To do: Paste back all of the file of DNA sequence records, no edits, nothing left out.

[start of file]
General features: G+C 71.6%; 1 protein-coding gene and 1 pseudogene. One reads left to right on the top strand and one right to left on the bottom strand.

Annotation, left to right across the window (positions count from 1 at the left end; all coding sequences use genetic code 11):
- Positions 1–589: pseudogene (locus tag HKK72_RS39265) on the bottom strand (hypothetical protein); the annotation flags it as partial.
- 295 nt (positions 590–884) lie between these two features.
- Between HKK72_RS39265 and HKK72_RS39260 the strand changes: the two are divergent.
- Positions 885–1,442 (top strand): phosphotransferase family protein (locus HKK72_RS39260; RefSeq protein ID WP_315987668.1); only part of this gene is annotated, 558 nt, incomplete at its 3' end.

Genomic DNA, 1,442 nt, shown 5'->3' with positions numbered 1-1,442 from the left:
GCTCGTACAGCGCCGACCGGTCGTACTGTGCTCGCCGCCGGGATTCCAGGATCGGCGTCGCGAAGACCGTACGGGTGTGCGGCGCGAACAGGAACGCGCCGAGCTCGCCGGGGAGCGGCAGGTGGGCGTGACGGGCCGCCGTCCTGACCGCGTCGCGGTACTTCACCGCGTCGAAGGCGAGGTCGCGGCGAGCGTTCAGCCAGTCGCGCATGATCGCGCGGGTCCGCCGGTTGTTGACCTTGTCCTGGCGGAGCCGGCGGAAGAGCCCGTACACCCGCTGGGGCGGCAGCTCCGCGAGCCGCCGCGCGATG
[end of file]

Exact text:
General features: G+C 71.6%; 1 protein-coding gene and 1 pseudogene. One reads left to right on the top strand and one right to left on the bottom strand.

Annotation, left to right across the window (positions count from 1 at the left end; all coding sequences use genetic code 11):
- Positions 1–589: pseudogene (locus tag HKK72_RS39265) on the bottom strand (hypothetical protein); the annotation flags it as partial.
- 295 nt (positions 590–884) lie between these two features.
- Between HKK72_RS39265 and HKK72_RS39260 the strand changes: the two are divergent.
- Positions 885–1,442 (top strand): phosphotransferase family protein (locus HKK72_RS39260; RefSeq protein ID WP_315987668.1); only part of this gene is annotated, 558 nt, incomplete at its 3' end.

Genomic DNA, 1,442 nt, shown 5'->3' with positions numbered 1-1,442 from the left:
GCTCGTACAGCGCCGACCGGTCGTACTGTGCTCGCCGCCGGGATTCCAGGATCGGCGTCGCGAAGACCGTACGGGTGTGCGGCGCGAACAGGAACGCGCCGAGCTCGCCGGGGAGCGGCAGGTGGGCGTGACGGGCCGCCGTCCTGACCGCGTCGCGGTACTTCACCGCGTCGAAGGCGAGGTCGCGGCGAGCGTTCAGCCAGTCGCGCATGATCGCGCGGGTCCGCCGGTTGTTGACCTTGTCCTGGCGGAGCCGGCGGAAGAGCCCGTACACCCGCTGGGGCGGCAGCTCCGCGAGCCGCCGCGCGATG